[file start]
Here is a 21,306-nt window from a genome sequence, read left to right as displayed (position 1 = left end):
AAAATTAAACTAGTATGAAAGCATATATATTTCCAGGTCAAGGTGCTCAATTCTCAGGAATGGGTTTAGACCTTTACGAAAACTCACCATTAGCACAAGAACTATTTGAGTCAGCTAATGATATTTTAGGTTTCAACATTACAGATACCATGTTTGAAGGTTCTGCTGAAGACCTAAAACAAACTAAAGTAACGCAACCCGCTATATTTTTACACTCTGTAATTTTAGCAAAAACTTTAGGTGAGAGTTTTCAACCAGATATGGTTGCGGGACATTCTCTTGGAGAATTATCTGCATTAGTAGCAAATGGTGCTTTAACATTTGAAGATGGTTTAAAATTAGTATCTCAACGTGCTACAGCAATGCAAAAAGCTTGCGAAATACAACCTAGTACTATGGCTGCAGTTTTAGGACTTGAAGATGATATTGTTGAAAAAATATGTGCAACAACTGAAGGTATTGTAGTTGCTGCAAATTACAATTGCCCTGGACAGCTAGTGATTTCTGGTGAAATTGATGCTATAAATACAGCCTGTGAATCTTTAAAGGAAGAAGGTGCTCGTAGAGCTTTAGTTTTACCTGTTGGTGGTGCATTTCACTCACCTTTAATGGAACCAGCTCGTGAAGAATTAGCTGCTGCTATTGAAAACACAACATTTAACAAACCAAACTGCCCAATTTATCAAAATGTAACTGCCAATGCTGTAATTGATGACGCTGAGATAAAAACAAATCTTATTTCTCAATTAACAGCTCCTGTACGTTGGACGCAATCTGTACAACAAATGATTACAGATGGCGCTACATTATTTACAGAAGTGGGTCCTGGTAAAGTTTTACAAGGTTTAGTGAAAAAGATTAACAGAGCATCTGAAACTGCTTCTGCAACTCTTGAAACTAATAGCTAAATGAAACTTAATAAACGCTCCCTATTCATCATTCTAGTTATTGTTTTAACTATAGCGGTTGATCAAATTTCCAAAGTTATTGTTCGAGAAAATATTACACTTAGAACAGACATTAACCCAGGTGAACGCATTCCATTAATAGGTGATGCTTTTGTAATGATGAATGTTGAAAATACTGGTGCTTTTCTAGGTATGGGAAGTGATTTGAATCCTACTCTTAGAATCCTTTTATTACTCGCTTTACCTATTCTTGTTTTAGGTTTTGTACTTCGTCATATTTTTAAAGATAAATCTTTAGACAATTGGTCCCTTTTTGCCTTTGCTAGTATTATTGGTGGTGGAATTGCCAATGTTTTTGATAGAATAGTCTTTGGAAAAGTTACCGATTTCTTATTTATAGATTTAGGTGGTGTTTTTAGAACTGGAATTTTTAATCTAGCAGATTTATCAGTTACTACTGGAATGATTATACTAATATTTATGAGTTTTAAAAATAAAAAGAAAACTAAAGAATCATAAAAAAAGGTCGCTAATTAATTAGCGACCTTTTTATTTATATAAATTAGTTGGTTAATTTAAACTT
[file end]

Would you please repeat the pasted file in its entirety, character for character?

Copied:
Here is a 21,306-nt window from a genome sequence, read left to right as displayed (position 1 = left end):
AAAATTAAACTAGTATGAAAGCATATATATTTCCAGGTCAAGGTGCTCAATTCTCAGGAATGGGTTTAGACCTTTACGAAAACTCACCATTAGCACAAGAACTATTTGAGTCAGCTAATGATATTTTAGGTTTCAACATTACAGATACCATGTTTGAAGGTTCTGCTGAAGACCTAAAACAAACTAAAGTAACGCAACCCGCTATATTTTTACACTCTGTAATTTTAGCAAAAACTTTAGGTGAGAGTTTTCAACCAGATATGGTTGCGGGACATTCTCTTGGAGAATTATCTGCATTAGTAGCAAATGGTGCTTTAACATTTGAAGATGGTTTAAAATTAGTATCTCAACGTGCTACAGCAATGCAAAAAGCTTGCGAAATACAACCTAGTACTATGGCTGCAGTTTTAGGACTTGAAGATGATATTGTTGAAAAAATATGTGCAACAACTGAAGGTATTGTAGTTGCTGCAAATTACAATTGCCCTGGACAGCTAGTGATTTCTGGTGAAATTGATGCTATAAATACAGCCTGTGAATCTTTAAAGGAAGAAGGTGCTCGTAGAGCTTTAGTTTTACCTGTTGGTGGTGCATTTCACTCACCTTTAATGGAACCAGCTCGTGAAGAATTAGCTGCTGCTATTGAAAACACAACATTTAACAAACCAAACTGCCCAATTTATCAAAATGTAACTGCCAATGCTGTAATTGATGACGCTGAGATAAAAACAAATCTTATTTCTCAATTAACAGCTCCTGTACGTTGGACGCAATCTGTACAACAAATGATTACAGATGGCGCTACATTATTTACAGAAGTGGGTCCTGGTAAAGTTTTACAAGGTTTAGTGAAAAAGATTAACAGAGCATCTGAAACTGCTTCTGCAACTCTTGAAACTAATAGCTAAATGAAACTTAATAAACGCTCCCTATTCATCATTCTAGTTATTGTTTTAACTATAGCGGTTGATCAAATTTCCAAAGTTATTGTTCGAGAAAATATTACACTTAGAACAGACATTAACCCAGGTGAACGCATTCCATTAATAGGTGATGCTTTTGTAATGATGAATGTTGAAAATACTGGTGCTTTTCTAGGTATGGGAAGTGATTTGAATCCTACTCTTAGAATCCTTTTATTACTCGCTTTACCTATTCTTGTTTTAGGTTTTGTACTTCGTCATATTTTTAAAGATAAATCTTTAGACAATTGGTCCCTTTTTGCCTTTGCTAGTATTATTGGTGGTGGAATTGCCAATGTTTTTGATAGAATAGTCTTTGGAAAAGTTACCGATTTCTTATTTATAGATTTAGGTGGTGTTTTTAGAACTGGAATTTTTAATCTAGCAGATTTATCAGTTACTACTGGAATGATTATACTAATATTTATGAGTTTTAAAAATAAAAAGAAAACTAAAGAATCATAAAAAAAGGTCGCTAATTAATTAGCGACCTTTTTATTTATATAAATTAGTTGGTTAATTTAAACTT